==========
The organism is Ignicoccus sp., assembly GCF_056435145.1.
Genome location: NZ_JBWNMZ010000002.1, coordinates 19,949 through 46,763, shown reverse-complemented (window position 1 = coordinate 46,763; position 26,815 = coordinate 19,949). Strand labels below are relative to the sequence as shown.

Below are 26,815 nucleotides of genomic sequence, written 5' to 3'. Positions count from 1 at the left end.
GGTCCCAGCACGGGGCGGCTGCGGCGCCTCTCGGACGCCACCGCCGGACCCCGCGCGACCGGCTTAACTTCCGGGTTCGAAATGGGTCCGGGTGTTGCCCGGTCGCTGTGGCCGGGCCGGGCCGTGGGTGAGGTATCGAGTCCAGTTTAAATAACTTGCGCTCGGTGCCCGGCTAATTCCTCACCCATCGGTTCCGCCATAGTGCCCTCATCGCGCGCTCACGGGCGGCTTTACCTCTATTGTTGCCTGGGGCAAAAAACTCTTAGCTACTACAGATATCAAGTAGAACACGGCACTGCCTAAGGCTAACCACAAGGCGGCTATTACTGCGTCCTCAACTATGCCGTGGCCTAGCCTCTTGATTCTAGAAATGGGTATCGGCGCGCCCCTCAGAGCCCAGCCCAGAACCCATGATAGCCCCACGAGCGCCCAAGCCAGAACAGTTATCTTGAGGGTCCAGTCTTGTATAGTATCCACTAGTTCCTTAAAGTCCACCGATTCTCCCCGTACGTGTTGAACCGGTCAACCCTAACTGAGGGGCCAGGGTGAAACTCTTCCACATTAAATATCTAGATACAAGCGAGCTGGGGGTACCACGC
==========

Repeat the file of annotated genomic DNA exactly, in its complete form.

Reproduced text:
The organism is Ignicoccus sp., assembly GCF_056435145.1.
Genome location: NZ_JBWNMZ010000002.1, coordinates 19,949 through 46,763, shown reverse-complemented (window position 1 = coordinate 46,763; position 26,815 = coordinate 19,949). Strand labels below are relative to the sequence as shown.

Below are 26,815 nucleotides of genomic sequence, written 5' to 3'. Positions count from 1 at the left end.
GGTCCCAGCACGGGGCGGCTGCGGCGCCTCTCGGACGCCACCGCCGGACCCCGCGCGACCGGCTTAACTTCCGGGTTCGAAATGGGTCCGGGTGTTGCCCGGTCGCTGTGGCCGGGCCGGGCCGTGGGTGAGGTATCGAGTCCAGTTTAAATAACTTGCGCTCGGTGCCCGGCTAATTCCTCACCCATCGGTTCCGCCATAGTGCCCTCATCGCGCGCTCACGGGCGGCTTTACCTCTATTGTTGCCTGGGGCAAAAAACTCTTAGCTACTACAGATATCAAGTAGAACACGGCACTGCCTAAGGCTAACCACAAGGCGGCTATTACTGCGTCCTCAACTATGCCGTGGCCTAGCCTCTTGATTCTAGAAATGGGTATCGGCGCGCCCCTCAGAGCCCAGCCCAGAACCCATGATAGCCCCACGAGCGCCCAAGCCAGAACAGTTATCTTGAGGGTCCAGTCTTGTATAGTATCCACTAGTTCCTTAAAGTCCACCGATTCTCCCCGTACGTGTTGAACCGGTCAACCCTAACTGAGGGGCCAGGGTGAAACTCTTCCACATTAAATATCTAGATACAAGCGAGCTGGGGGTACCACGC